The four priority levels can also be assigned to jobs base on a system policy. For instance, On the DAS, KOALA assigns priorities based on the estimated job runtimes, with longer jobs having lower priorities.

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Why does my runner hang?

To understand what is really going on first user the "-l DEBUG" flag to enable debug logs. If you still can not see the problem, then there are usualy two causes. First of all, check you .bashrc file, and make sure that the required modules are loaded. You can start with the minimal .bashrc file in the Using Koala section. Second, make sure that you can make passwordless SSH to all the headnodes. Configuring passwordless SSH is also described in the Using Koala section.

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What is the status of KOALA?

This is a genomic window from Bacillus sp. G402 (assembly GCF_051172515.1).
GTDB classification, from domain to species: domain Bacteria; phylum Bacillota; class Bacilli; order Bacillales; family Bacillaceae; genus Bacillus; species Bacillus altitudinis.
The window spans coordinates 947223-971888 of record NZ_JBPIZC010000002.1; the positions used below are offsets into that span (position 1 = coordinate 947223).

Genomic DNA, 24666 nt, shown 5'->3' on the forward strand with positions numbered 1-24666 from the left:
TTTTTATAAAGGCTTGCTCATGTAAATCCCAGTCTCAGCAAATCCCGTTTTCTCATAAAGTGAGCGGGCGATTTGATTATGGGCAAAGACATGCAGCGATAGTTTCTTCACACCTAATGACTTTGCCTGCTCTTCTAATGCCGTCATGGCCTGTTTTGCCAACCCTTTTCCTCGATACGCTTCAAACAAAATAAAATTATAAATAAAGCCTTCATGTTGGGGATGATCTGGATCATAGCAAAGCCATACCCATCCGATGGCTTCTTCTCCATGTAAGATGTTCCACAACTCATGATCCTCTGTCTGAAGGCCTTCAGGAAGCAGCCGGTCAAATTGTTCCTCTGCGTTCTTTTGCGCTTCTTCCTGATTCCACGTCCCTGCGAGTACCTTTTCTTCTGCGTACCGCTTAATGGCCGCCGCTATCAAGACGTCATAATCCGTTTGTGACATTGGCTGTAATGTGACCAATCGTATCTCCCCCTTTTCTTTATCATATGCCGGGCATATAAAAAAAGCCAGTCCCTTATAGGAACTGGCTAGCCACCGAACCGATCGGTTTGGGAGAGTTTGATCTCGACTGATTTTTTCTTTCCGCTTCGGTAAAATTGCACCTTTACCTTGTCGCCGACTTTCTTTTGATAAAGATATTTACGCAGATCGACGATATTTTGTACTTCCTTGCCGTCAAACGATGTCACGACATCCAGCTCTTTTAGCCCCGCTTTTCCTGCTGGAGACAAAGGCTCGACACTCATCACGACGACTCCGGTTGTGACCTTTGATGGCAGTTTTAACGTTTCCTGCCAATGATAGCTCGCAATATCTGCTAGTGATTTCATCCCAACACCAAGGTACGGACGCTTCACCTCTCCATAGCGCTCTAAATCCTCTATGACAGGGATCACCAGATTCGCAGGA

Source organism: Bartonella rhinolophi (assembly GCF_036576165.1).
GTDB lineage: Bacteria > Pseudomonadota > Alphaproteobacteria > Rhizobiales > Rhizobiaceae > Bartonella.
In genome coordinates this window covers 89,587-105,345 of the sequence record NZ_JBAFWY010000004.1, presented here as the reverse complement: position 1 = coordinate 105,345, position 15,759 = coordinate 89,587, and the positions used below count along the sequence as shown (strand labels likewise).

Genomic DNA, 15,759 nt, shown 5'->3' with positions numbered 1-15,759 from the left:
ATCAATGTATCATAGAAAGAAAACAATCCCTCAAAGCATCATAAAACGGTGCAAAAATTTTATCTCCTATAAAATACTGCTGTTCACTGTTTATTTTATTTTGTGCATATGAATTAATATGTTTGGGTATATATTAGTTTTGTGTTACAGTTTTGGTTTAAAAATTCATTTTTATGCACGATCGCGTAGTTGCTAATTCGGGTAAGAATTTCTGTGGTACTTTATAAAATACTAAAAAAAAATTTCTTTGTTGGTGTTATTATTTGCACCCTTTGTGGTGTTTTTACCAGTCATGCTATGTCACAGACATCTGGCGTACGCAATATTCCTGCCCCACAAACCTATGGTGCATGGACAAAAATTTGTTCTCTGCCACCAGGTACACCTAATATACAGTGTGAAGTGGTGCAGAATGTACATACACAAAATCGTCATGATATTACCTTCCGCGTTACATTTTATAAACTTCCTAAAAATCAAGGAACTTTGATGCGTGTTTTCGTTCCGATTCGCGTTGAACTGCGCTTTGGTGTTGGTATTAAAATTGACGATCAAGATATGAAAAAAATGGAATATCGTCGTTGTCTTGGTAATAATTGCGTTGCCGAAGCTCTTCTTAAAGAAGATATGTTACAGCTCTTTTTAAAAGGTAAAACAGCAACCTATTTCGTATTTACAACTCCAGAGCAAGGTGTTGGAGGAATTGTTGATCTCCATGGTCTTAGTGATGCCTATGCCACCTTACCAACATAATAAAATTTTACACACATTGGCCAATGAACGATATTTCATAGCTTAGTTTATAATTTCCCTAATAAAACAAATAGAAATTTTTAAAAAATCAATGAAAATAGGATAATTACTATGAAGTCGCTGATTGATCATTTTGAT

KOALA, which has been operational on the DAS-2 testbed since September 2005 and on the DAS-3 since May 2007, has been used successfully with different projects on the DAS. Because of its modular structure and its ease of use, KOALA has become a common tool to be used in new research. Currently, there is ongoing work of adding workflow execution support to KOALA.

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  • January 2013: MR-Runner upgraded! Now the MR-Runner deploys Hadoop-1.0.0 clusters, compatible with Pig-0.10.0. 

  • December 2012KOALA 2.1 released! Deploy MapReduce clusters on DAS-4 with the Koala MR-Runner

  • November 2012:  Best Paper Award at MTAGS12 workshop (co-located with SC12) with work on MapReduce!

  • November 2009KOALA 2.0 released! You can now run Parameter sweep applications (PSAs) with KOALA CSRunner

  • April 2008: New KOALA runner! The OMRunner enables DRMAA and OpenMPI job submissions. 

  • July 2007: Paper accepted at Grid07 conference with work on scheduling malleable jobs in KOALA.

  • May 2007: KOALA has now been ported successfully to DAS-3. All the KOALA runners are operational apart from the DRunner.

  • April 2007: The KOALA IRunner has been updated to include recommendations made by the Ibis group